Angelomorphic Categories, Early Christology And Discipleship, With Special Reference To Luke-Acts -- By: Crispin H.T. Fletcher-Louis
TynBul 48:1 (1997) p. 183
Angelomorphic Categories, Early Christology And Discipleship, With Special Reference To Luke-Acts1
The thesis introduction orients this project methodologically within the new religionsgeschichte Schule and justifies a focus on angelic categories as a background to early Christology. The assumption that ‘apocalyptic’ is essentially dualistic is challenged, and attention is drawn to studies which have highlighted the human attainment of an angelomorphic identity. This phenomenon holds particular relevance for the worship of Christ, who is not an ‘angel’ but possesses angelic characteristics. It also offers a bridge to later ‘two powers in heaven’ debates, which presume a binitarian theology (or Christology).
The choice of Luke-Acts as a suitable case study for our approach is justified, since the work: (a) is thoroughly Jewish in theology and culture; (b) has a high Christology; and (c) is at home in the world of Jewish apocalyptic (and mystical) speculation. A natural theology in which humanity is divine (Acts 17) is also noted as a context for the exploration of angelomorphic soteriology in Luke-Acts.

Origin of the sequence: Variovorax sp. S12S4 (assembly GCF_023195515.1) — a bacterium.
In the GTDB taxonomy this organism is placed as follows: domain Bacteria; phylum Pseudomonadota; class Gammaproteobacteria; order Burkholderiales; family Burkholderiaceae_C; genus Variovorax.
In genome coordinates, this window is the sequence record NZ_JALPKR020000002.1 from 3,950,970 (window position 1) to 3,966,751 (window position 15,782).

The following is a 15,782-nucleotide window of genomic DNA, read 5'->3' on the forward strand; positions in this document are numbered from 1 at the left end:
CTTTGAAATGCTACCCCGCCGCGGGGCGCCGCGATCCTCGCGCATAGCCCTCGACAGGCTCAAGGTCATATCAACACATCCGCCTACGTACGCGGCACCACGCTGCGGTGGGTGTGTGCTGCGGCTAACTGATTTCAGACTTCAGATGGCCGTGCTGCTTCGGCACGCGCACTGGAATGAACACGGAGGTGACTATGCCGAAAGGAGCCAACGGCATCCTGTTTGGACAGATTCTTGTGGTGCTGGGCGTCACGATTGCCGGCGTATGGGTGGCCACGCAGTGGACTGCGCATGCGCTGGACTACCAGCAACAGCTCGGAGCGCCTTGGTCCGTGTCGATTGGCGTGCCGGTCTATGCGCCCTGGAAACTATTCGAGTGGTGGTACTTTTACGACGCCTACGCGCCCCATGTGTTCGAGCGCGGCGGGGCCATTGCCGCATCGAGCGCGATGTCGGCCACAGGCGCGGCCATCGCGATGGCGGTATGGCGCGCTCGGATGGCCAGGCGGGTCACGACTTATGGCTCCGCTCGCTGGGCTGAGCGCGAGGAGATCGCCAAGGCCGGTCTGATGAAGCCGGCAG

In the first section of the thesis, the first task is to examine the evidence for an angelomorphic Christology in Luke-Acts both after the resurrection (and ascension) and during Jesus’ earthly life. An angelophanic form is proposed for Luke 5:1-11. The dominant interpretation of the transfiguration as a proleptic glorification, without any reference to Jesus’ divinity, is questioned. The proleptic
TynBul 48:1 (1997) p. 184
does not do justice to details of the account. In comparison with the transformation of Enoch (Metatron), the deification of Moses, and the similarity to the angelophany in Daniel 10, the transfiguration should be read as either a fully attained angelisation to a new identity, or a revelation of one already possessed. Jesus’ ‘divine’ identity should also be taken seriously.
These studies demonstrate the importance of angelic categories for the identity of the risen Jesus. The fluidity between God and Jesus and God and his angel suggests a fluidity between Jesus and an angel; a suggestion corroborated by a form-critical examination of the Christophany at Paul’s conversion. The pharisaic position in the debate at Acts 23:8-9 reveals the possibility of an ‘angel’ Christology on the immediate horizon of Luke’s history-of-religion...
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